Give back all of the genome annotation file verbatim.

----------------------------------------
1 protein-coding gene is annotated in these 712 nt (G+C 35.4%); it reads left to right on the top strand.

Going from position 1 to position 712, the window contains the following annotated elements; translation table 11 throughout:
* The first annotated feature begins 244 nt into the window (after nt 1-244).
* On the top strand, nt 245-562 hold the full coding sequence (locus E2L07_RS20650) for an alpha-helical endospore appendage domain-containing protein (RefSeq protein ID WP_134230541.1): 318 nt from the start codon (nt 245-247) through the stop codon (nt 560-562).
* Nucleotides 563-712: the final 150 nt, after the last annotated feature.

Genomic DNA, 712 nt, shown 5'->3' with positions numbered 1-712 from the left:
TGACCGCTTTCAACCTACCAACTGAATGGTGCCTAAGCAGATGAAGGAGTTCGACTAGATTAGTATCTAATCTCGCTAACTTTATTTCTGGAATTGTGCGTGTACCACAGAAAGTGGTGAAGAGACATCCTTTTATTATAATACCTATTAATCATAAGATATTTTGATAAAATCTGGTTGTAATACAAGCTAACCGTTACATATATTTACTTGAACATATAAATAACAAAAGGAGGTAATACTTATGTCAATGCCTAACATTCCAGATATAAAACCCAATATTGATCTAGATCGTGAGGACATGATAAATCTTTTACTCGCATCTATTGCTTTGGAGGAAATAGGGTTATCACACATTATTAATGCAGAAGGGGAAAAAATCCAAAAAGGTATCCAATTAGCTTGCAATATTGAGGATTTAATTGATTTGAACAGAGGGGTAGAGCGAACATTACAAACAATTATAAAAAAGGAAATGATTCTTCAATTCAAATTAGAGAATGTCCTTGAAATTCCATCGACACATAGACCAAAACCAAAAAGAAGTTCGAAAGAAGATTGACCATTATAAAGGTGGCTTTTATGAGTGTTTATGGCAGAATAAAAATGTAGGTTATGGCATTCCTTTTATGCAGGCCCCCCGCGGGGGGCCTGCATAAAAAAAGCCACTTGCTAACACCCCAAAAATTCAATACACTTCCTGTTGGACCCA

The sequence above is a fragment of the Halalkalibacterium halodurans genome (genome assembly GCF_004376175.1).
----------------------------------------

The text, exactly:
1 protein-coding gene is annotated in these 712 nt (G+C 35.4%); it reads left to right on the top strand.

Going from position 1 to position 712, the window contains the following annotated elements; translation table 11 throughout:
* The first annotated feature begins 244 nt into the window (after nt 1-244).
* On the top strand, nt 245-562 hold the full coding sequence (locus E2L07_RS20650) for an alpha-helical endospore appendage domain-containing protein (RefSeq protein ID WP_134230541.1): 318 nt from the start codon (nt 245-247) through the stop codon (nt 560-562).
* Nucleotides 563-712: the final 150 nt, after the last annotated feature.

Genomic DNA, 712 nt, shown 5'->3' with positions numbered 1-712 from the left:
TGACCGCTTTCAACCTACCAACTGAATGGTGCCTAAGCAGATGAAGGAGTTCGACTAGATTAGTATCTAATCTCGCTAACTTTATTTCTGGAATTGTGCGTGTACCACAGAAAGTGGTGAAGAGACATCCTTTTATTATAATACCTATTAATCATAAGATATTTTGATAAAATCTGGTTGTAATACAAGCTAACCGTTACATATATTTACTTGAACATATAAATAACAAAAGGAGGTAATACTTATGTCAATGCCTAACATTCCAGATATAAAACCCAATATTGATCTAGATCGTGAGGACATGATAAATCTTTTACTCGCATCTATTGCTTTGGAGGAAATAGGGTTATCACACATTATTAATGCAGAAGGGGAAAAAATCCAAAAAGGTATCCAATTAGCTTGCAATATTGAGGATTTAATTGATTTGAACAGAGGGGTAGAGCGAACATTACAAACAATTATAAAAAAGGAAATGATTCTTCAATTCAAATTAGAGAATGTCCTTGAAATTCCATCGACACATAGACCAAAACCAAAAAGAAGTTCGAAAGAAGATTGACCATTATAAAGGTGGCTTTTATGAGTGTTTATGGCAGAATAAAAATGTAGGTTATGGCATTCCTTTTATGCAGGCCCCCCGCGGGGGGCCTGCATAAAAAAAGCCACTTGCTAACACCCCAAAAATTCAATACACTTCCTGTTGGACCCA

The sequence above is a fragment of the Halalkalibacterium halodurans genome (genome assembly GCF_004376175.1).